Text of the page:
Moving into areas which are apparently impossible, I believe, is what God specialises in doing. Often the most difficult journey is just across the room, to speak with a person in your office who is antagonistic to Christianity or to walk across the room at a family party.
Why doesn’t Jonah go? He only hears half the message. The last verse of the last chapter of the book of Jonah shows us more about the heart of God. We carry the beauty of the kindness of God as we go into difficult places.
Our first reaction is to mistrust God
I remember years ago being woken up in the night with the word to go to France. I knew that France was considered the ‘graveyard of missions’. In Paris, I discovered such a diverse community. I prayed a prayer, “God get me out of here.”
“If you want me to come, when I preach in French tomorrow, let someone become a Christian.” I preached on Christ cleansing the temple and clearing out rubbish and I said, “By the way, He comes into your temple, your heart and that is called becoming a Christian and you can invite Jesus into your heart.”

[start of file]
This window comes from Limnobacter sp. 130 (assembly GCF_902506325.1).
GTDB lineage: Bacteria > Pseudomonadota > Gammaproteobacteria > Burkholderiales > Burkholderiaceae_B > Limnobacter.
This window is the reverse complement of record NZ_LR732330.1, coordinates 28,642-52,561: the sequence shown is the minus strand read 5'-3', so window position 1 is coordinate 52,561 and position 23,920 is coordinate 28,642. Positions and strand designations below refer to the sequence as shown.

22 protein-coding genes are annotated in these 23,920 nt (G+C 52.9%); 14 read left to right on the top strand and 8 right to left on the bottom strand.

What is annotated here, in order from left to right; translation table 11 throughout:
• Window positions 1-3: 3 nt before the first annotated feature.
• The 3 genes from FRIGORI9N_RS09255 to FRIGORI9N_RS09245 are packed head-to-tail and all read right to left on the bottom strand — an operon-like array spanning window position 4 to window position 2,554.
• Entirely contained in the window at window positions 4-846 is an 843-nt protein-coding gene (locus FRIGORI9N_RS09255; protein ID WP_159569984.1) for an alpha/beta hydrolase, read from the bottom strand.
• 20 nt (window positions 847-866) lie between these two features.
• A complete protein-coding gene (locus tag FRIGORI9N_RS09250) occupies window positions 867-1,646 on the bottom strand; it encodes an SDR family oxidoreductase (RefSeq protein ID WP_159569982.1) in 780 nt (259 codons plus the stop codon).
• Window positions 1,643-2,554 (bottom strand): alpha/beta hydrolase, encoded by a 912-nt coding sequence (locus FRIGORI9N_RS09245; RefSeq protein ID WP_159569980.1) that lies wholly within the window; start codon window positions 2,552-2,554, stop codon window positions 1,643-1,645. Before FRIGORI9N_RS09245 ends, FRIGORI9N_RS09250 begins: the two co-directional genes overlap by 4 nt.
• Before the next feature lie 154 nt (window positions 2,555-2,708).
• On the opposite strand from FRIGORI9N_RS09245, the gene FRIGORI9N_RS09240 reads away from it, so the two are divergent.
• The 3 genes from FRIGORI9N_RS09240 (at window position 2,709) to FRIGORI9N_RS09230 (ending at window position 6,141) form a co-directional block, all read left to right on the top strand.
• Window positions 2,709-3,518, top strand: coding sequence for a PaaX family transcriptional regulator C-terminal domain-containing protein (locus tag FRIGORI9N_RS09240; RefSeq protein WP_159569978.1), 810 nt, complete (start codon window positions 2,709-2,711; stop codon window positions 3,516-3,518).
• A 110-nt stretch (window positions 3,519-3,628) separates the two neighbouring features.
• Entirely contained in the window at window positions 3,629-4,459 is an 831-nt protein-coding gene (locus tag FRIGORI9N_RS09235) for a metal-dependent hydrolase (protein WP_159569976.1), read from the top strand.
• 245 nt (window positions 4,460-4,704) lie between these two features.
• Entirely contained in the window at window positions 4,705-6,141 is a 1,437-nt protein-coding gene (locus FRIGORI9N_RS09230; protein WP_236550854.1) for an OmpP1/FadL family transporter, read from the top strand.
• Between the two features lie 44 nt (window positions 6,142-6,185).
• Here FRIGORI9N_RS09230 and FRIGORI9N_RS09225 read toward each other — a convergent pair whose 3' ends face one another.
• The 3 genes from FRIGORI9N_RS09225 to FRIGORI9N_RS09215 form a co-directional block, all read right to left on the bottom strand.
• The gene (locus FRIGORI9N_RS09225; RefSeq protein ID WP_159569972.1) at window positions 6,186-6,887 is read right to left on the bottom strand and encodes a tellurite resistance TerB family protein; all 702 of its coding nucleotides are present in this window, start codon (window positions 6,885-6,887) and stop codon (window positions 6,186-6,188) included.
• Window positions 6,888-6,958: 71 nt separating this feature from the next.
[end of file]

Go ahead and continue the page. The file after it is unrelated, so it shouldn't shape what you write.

After the service I met a guy who said, “I’ve never been here before but what you said about inviting Jesus into my heart, I want to do that.” And I thought, “Oh no.” To my shame, it took me another three years to obey God’s call to go to France.
When we mistrust God, storms come
Like the story of the two sons in Luke 15, there are two responses. In the book of Jonah, you have complete rebellion (like the younger son) and at the end of his life, he demonstrated the resentment of the older brother.